Icollect quotes. I use them often, mostly as an adjunct to my own intellectual dilemmas. I also use them to help navigate many of the thoughts I write.
Recently I have tried to wade through the complexities of the Middle East, relative to the brutal attack on the American embassy in Benghazi, Libya. Seeking the counsel of words that I recorded more than 30 years ago, I found the following quote: “For every complex problem there is an answer that is clear, simple, and wrong.” I don't know who said it, but it wasn't me. However, these thoughts provoke clarity where there is none.
I don't need Leon Panetta to tell me that the attacks in Benghazi were premeditated. While the video defaming Muhammad may have been used as a distraction, it stretches credulity to think it was a coincidence that the assault took place on the anniversary of 9/11. An American embassy was desecrated, and it was particularly relative to the memory of the thousands of Americans who were murdered by terrorists on Sept. 11, 2001.
How dare they! They attacked a sovereign American post and murdered more American citizens.
I have read everything germane to what happened, and as I wade through an administrative smoke screen I want to know why there was a lack of security around the ambassador and why the administration played into the hands of the terrorists by repeatedly condemning the anti-Muhammad video.
We once held a banner close to our hearts that told the world not to mess with us. When it comes to symbolizing freedom and the struggle against those who want to bring us down, there's not a better statement. With all due respect to the Stars and Stripes, I prefer the yellow golden flag with the coiled rattlesnake and the defiant “Don't Tread on Me” motto. Our point then was unmistakable.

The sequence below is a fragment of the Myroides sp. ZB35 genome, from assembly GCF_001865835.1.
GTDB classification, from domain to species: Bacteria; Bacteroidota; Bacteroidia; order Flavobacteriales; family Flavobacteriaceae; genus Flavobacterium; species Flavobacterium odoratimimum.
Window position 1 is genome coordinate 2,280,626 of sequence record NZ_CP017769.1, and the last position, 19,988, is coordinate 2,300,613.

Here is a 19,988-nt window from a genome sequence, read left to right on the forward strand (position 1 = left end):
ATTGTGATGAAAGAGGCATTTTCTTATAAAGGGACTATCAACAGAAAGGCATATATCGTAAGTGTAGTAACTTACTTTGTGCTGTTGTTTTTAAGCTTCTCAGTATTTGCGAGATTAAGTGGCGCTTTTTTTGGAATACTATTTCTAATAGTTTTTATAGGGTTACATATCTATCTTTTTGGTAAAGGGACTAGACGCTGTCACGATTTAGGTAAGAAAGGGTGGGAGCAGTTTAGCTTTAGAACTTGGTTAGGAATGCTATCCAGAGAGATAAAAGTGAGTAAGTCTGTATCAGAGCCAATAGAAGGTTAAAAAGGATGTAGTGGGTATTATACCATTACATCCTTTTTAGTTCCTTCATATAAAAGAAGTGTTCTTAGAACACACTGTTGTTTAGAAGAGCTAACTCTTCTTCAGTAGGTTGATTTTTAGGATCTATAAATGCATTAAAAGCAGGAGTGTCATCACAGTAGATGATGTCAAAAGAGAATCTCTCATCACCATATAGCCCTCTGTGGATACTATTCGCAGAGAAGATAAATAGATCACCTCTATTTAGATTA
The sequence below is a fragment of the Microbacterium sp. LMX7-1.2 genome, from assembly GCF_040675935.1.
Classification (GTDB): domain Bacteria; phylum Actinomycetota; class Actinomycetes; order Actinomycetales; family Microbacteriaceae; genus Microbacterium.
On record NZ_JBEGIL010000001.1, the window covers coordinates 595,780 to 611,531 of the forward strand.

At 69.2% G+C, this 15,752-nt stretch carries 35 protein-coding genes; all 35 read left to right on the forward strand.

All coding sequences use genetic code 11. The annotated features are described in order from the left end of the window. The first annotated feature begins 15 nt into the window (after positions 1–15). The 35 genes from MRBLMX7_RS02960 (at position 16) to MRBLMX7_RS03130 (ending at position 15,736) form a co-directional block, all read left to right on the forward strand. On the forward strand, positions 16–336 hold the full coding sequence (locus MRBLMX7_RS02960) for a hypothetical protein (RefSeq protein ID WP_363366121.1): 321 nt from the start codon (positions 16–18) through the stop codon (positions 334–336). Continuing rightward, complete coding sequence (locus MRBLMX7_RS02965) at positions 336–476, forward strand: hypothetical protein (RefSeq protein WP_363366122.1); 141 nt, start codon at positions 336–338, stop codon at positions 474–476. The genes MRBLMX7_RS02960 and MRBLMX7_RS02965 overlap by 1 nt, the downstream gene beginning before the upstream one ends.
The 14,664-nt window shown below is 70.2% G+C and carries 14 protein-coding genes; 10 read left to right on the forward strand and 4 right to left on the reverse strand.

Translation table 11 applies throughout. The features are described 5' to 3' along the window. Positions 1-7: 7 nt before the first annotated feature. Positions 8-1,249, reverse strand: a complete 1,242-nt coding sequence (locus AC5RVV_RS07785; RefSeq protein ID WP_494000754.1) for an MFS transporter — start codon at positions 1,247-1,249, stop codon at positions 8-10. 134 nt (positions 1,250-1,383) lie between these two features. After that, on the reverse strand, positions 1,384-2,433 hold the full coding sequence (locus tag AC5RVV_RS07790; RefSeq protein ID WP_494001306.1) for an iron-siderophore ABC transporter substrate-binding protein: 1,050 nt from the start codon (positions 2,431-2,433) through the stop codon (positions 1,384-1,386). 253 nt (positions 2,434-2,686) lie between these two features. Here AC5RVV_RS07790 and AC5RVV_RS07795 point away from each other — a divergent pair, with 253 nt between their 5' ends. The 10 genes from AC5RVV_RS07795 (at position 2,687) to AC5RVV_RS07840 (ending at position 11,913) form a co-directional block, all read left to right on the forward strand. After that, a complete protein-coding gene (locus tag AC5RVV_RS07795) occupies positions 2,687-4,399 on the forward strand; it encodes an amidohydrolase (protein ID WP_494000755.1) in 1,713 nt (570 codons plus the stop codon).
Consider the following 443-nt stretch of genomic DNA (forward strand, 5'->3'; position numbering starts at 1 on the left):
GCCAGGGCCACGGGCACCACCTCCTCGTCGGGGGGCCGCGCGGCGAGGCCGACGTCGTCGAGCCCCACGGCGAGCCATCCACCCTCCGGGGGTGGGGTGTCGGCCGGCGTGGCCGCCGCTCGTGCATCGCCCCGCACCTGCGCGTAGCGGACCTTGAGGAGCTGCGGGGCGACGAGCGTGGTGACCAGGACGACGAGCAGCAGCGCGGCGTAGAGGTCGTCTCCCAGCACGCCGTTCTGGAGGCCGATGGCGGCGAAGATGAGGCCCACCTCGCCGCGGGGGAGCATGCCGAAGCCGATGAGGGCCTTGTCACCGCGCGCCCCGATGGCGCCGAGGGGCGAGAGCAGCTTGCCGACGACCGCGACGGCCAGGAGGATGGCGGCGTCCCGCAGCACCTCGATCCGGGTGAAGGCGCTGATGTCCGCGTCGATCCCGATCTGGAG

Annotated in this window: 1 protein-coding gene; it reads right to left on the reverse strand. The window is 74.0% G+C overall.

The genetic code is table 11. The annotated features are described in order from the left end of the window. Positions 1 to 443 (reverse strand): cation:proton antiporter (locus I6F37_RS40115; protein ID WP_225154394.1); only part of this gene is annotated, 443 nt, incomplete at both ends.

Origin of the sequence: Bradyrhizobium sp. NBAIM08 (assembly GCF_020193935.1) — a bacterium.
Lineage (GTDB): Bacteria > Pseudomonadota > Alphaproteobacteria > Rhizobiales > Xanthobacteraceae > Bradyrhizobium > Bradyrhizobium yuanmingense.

I am told that the world is much more complex. However, I remember a code that served me well while growing up on the mean streets of the Bronx. If you hit me, I‘ll be all over you like a cheap suit. Subsequently, you'll never bother me again. Deterrence is guaranteed by strength.
I am not advocating any knee-jerk reaction to avenge our loss. We all know the history of the Gulf of Tonkin, the end result being a disastrous and costly war.
Three weeks ago a Cairo court sentenced 76 people indicted for September's mob attack on Israel's embassy. However, not a single person is going to jail for that attack. What message does this send? No world leader has lodged a protest over this decision. A week after that verdict we announced a sweeping debt forgiveness deal for Egypt.
The message that we sent to the Middle East couldn't be clearer: Attacking embassies is a risk-free endeavor.
Sam Bacile, the amateur filmmaker who made the anti-Muhammad video, should not be the scapegoat. Under the 1st Amendment, he is entitled to free speech. This is a hard pill to follow in the regimes of the Middle East.
We have to uphold the sanctity of free speech. It is paramount to our way of life. Are we to be held hostage because of our ability to express ourselves freely? In the same light, America stands for religious tolerance. That is an American value. So, is Bacile's defamation of Islam an American value under the 1st Amendment? It's a very complex issue, and that's my point.
We can't keep taking these hits to the head. There has to be a payback. Admiral Yamamoto spoke of wakening a sleeping giant immediately after Pearl Harbor. I'm afraid the lion has lost its roar.